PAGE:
This study shows that the right food intake keeps insulin levels low and therefore the mice remain lean no matter how much they eat. The study stops before recommending a low-carbohydrate diet (which I firmly believe is the right diet for humans) and sadly it tries to make it fit with conventional wisdom and treatment. Never mind, everything starts somewhere and more is to be investigated.

Interestingly, a colleague (where I used to work as a nurse) had just been to a weight management conference. To my amazement, she returned with a bagful of Atkins’ bars. (Dr Atkins was responsible for the resurgence of low carbohydrate diets in the Western world during the 90s.) When I questioned my colleague on this “taboo”, she said that the emphasis was being placed on losing weight in any way that provides an effective solution for an individual. This saddens me – but only a little. Our natural diet belongs to us, not to anyone putting their name to it and Atkins is just one of these. We should eat proper food and not be swayed by hype and advertisements. (I would like to say however, that the Atkins book provided the springboard for me into studying human diets worldwide and even this diet is better than the conventional one recommended by professionals in the U.K.)

The sadness for me is that yet again, we’re missing the point. Losing weight is important for some health issues such as high blood pressure, self-image, skin infections and skeletal damage, but the underlying cause is being ignored. No – you’re wrong if you thought I meant overeating is the cause – it usually isn’t. It is a shift in metabolic processes usually caused by constantly elevated insulin levels and this same shift, causes type 2 diabetes and heart disease too. The problem is one and the same.

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Bariatric and Other Weight Reduction Surgery

I have thought for as long as this surgery has been available for extreme obesity, that it can only do harm.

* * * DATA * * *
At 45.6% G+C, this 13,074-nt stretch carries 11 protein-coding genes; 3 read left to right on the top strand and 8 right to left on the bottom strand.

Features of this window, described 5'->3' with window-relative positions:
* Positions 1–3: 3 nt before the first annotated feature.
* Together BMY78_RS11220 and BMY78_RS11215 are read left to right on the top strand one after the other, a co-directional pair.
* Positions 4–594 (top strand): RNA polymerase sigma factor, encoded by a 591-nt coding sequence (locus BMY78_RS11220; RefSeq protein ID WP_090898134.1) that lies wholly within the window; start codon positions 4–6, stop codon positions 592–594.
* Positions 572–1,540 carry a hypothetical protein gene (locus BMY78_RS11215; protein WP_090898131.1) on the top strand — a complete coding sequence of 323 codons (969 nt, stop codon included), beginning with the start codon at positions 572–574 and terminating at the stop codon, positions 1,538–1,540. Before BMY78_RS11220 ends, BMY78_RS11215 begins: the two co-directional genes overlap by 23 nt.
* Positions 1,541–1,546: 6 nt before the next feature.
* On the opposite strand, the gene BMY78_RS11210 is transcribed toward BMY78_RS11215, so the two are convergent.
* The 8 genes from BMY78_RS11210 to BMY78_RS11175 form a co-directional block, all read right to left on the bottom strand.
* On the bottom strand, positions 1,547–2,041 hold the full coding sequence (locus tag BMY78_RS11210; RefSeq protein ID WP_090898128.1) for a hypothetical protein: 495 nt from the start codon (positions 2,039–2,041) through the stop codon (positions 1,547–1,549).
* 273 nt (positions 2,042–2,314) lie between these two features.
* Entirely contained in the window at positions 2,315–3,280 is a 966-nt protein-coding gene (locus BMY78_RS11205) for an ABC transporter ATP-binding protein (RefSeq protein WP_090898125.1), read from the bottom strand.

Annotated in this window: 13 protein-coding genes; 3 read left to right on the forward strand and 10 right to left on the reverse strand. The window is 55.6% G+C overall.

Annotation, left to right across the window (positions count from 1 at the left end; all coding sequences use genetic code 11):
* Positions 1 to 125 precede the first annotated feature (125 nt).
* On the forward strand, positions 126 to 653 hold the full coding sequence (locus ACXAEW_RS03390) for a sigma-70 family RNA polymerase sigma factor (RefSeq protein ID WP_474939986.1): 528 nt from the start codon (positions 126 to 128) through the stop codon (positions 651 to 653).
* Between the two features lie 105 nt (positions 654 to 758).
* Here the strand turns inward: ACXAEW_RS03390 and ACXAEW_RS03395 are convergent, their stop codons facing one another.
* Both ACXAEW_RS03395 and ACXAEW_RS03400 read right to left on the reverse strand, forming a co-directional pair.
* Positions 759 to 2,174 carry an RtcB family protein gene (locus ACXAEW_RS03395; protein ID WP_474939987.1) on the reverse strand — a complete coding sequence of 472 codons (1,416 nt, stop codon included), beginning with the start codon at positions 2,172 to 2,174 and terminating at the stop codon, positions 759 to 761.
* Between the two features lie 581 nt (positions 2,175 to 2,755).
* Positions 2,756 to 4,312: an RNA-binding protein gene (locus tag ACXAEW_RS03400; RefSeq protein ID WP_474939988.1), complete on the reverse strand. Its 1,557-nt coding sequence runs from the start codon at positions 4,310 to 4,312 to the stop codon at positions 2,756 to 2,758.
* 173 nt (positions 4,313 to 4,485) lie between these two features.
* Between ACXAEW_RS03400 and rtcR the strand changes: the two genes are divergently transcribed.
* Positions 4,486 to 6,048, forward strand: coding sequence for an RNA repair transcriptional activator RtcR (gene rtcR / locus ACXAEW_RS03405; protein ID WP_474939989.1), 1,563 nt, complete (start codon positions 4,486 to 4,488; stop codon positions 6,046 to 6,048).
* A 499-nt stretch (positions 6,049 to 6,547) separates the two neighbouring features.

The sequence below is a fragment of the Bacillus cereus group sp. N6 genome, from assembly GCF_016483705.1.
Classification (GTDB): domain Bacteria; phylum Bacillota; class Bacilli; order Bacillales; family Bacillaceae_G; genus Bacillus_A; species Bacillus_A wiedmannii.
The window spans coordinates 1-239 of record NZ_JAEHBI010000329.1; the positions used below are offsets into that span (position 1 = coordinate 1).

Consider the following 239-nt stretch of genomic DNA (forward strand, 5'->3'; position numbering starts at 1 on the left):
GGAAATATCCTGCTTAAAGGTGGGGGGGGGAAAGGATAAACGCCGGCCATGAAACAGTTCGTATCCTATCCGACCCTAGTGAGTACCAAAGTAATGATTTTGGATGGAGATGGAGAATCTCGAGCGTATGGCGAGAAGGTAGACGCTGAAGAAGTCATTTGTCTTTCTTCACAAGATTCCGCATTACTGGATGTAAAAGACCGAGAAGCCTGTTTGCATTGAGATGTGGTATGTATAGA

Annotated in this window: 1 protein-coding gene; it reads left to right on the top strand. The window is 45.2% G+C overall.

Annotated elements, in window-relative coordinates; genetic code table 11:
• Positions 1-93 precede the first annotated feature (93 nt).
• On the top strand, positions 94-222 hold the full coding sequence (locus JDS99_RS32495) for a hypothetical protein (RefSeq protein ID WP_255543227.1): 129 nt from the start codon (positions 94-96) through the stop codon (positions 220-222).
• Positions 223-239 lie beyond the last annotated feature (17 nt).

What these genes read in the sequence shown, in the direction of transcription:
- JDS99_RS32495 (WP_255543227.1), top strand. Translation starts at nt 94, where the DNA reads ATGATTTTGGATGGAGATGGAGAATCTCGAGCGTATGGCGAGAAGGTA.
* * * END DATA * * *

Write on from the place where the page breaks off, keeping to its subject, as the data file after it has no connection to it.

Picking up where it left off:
Maybe barbaric rather than bariatric surgery would be a more apt name. There is evidence to show that removing visceral fat (internal abdominal fat) reverses diabetes – and of course it would. This type of fat is injurious to health so removing it solves the problem right? Wrong! Remove the fat and change the diet yes, but people want quick fixes so that they don’t have to change their behaviour.I saw a programme about bariatric surgery a while ago and one of the patients just continued to eat pizza, but in frequent and smaller amounts!

Nature has given humans the correct gut for the correct diet, just as it has for cats, snakes, flies and lobsters. Our digestive systems for receiving and digesting food will be different (not substantially different from cats) but they are perfectly designed for the foods nature intended us to eat.

I have said this many times before – how on earth do wild animals know what to eat when they don’t have dieticians, nutritionists, books and the internet to refer to? I’m being facetious of course, but consider the point. The only wild animals (domesticated animals are fed by us and therefore have no choice in the matter) that appear to us fat are the ones that need to be for their lifestyle – nature intends it that way. How would a duck stay afloat without a good proportion of fat on its body? It would sink if it was all muscle. How do seals and whales stay warm if not for their fat stores?

Humans need a covering of fat for a variety of reasons, but the dangerous excess that we are now seeing is due to the wrong diet which can lead to many illnesses – type 2 diabetes being one of the most common. If the diet is corrected, the excess disappears as do the health dangers. It really is that simple. There may very occasionally a genetically inherited reason for obesity eg. Prada Willi syndrome.

As the only diets generally available to help obese people lose weight involve calorie restriction and therefore hunger, they are doomed to fail. Hunger will always win. So bariatric surgery was invented – and very lucrative it is too (as are the slimming, bariatric equipment and diabetes businesses).  There are various operations available but all have the same aim – to reduce the stomach’s capacity for food. This is downright madness. People who became obese from eating the wrong foods usually have severe malnutrition – that is, low intake and blood levels of the essential nutrients for life. So when their stomachs are reduced to an egg-cup size, they simply cannot eat the correct quantity of the correct food needed to obtain sufficient nutrients. No doubt supplements are given, but they are not well absorbed. The long term (if there is a long-term) effects of this are yet to be seen. Sadly as this study shows, surgical intervention is very risky.

There is another way. Before this surgery is ever considered for obesity and diabetes, nutritional advice should be given and the diet overseen by a professional who truly knows what humans need and not what governments recommend.

Update July 2014. “An expansion of weight loss surgery in England is being proposed to tackle an epidemic of type 2 diabetes,” BBC News reports. Complete and utter disaster.